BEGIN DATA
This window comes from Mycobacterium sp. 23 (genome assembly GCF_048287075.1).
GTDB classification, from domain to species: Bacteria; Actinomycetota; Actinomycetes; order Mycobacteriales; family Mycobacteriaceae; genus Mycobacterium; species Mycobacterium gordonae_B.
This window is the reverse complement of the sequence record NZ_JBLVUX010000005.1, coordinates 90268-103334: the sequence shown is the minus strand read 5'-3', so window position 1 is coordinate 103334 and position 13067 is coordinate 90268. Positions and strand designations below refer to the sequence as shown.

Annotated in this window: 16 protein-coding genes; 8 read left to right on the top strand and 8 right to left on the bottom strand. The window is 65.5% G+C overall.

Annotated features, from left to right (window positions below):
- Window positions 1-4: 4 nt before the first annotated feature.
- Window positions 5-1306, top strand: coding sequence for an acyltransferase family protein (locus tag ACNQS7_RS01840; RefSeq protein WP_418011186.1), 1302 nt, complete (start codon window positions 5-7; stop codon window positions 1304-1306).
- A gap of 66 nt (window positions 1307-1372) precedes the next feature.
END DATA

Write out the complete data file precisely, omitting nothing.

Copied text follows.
This window comes from Mycobacterium sp. 23 (genome assembly GCF_048287075.1).
GTDB classification, from domain to species: Bacteria; Actinomycetota; Actinomycetes; order Mycobacteriales; family Mycobacteriaceae; genus Mycobacterium; species Mycobacterium gordonae_B.
This window is the reverse complement of the sequence record NZ_JBLVUX010000005.1, coordinates 90268-103334: the sequence shown is the minus strand read 5'-3', so window position 1 is coordinate 103334 and position 13067 is coordinate 90268. Positions and strand designations below refer to the sequence as shown.

Annotated in this window: 16 protein-coding genes; 8 read left to right on the top strand and 8 right to left on the bottom strand. The window is 65.5% G+C overall.

Annotated features, from left to right (window positions below):
- Window positions 1-4: 4 nt before the first annotated feature.
- Window positions 5-1306, top strand: coding sequence for an acyltransferase family protein (locus tag ACNQS7_RS01840; RefSeq protein WP_418011186.1), 1302 nt, complete (start codon window positions 5-7; stop codon window positions 1304-1306).
- A gap of 66 nt (window positions 1307-1372) precedes the next feature.